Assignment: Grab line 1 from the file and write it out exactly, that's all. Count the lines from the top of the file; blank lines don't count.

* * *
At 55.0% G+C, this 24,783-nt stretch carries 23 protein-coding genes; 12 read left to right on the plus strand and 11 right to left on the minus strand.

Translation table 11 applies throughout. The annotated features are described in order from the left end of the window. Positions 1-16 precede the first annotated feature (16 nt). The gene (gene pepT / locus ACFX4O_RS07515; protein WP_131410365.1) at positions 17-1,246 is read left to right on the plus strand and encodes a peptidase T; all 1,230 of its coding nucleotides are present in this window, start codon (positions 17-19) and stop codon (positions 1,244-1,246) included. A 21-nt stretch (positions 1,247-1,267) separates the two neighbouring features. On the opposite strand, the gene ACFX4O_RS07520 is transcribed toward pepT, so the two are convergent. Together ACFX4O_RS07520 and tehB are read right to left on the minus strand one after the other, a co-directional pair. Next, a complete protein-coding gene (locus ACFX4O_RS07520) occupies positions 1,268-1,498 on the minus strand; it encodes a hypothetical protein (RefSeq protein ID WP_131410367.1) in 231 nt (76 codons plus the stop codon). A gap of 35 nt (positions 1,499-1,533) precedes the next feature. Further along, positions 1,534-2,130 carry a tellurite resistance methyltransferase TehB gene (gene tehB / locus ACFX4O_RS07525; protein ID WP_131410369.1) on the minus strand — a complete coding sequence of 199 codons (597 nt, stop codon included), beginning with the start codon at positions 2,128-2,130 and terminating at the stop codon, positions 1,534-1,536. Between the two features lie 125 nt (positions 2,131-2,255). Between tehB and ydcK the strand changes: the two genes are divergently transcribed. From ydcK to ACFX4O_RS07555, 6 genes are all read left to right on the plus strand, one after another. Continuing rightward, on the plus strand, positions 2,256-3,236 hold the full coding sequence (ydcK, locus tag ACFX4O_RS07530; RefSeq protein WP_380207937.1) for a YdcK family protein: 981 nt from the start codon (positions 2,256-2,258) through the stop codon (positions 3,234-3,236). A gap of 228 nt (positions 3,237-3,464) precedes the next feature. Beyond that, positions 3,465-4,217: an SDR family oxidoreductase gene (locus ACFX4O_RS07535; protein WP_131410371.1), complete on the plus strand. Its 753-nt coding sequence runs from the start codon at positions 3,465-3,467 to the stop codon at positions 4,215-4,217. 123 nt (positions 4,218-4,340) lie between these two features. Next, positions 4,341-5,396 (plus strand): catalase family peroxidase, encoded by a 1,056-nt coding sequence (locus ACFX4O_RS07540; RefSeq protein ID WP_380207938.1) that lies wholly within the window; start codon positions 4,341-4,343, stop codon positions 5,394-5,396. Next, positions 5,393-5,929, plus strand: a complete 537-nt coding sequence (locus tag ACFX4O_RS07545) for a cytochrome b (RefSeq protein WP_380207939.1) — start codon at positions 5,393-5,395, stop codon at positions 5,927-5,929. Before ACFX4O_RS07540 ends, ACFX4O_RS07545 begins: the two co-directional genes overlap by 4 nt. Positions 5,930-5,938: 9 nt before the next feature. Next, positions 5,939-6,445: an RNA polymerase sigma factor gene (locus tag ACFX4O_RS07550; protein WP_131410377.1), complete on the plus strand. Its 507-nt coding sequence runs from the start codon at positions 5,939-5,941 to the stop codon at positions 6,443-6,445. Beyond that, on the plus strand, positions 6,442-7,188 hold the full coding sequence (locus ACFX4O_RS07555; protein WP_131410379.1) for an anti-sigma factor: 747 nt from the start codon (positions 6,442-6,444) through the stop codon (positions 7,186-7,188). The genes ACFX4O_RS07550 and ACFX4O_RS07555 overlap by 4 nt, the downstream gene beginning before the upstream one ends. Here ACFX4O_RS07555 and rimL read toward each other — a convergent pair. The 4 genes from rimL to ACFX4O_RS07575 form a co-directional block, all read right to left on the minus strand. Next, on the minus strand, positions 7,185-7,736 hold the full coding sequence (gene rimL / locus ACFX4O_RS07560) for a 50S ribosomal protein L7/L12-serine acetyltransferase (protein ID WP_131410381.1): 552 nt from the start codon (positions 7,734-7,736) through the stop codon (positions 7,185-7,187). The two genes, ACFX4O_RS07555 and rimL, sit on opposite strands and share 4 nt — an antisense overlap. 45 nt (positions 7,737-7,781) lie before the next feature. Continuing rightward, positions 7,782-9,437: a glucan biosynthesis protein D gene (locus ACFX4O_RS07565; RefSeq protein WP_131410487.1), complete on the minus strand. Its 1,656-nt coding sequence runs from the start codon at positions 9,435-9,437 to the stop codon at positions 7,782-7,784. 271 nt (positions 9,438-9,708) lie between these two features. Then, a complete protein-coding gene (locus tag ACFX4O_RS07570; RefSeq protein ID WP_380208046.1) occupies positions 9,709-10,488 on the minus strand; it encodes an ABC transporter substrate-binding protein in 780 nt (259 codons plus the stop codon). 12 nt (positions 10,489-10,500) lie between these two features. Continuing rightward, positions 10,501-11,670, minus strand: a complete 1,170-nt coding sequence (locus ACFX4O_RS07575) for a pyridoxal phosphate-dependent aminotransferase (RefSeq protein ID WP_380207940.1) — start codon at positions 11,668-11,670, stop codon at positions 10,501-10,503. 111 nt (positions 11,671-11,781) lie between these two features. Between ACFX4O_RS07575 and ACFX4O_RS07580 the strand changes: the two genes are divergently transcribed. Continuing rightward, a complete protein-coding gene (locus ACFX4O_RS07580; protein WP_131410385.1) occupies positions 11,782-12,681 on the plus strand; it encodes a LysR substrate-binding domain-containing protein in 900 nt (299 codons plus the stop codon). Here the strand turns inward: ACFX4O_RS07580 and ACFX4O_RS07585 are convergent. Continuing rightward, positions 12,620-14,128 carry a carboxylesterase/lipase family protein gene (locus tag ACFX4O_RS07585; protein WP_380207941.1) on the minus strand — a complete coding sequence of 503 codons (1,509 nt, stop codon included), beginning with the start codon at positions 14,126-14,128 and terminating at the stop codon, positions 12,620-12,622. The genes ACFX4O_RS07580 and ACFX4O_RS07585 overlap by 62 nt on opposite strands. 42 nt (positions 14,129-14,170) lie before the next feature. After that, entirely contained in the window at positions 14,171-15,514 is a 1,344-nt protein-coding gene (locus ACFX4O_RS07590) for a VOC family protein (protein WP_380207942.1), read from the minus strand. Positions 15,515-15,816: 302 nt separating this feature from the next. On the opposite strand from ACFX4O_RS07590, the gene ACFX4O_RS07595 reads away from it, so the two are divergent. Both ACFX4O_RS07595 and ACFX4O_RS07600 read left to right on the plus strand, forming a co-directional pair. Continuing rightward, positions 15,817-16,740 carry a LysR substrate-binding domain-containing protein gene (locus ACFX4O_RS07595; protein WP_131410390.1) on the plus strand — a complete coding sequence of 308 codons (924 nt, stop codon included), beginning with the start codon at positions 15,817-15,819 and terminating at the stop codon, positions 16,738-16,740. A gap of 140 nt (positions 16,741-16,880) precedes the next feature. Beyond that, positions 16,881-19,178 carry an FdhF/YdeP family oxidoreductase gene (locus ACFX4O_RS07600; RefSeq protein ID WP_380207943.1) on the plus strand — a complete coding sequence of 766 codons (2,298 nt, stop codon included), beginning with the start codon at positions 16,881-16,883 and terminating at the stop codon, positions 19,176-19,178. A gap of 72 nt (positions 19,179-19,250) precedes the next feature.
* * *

At 55.0% G+C, this 24,783-nt stretch carries 23 protein-coding genes; 12 read left to right on the plus strand and 11 right to left on the minus strand.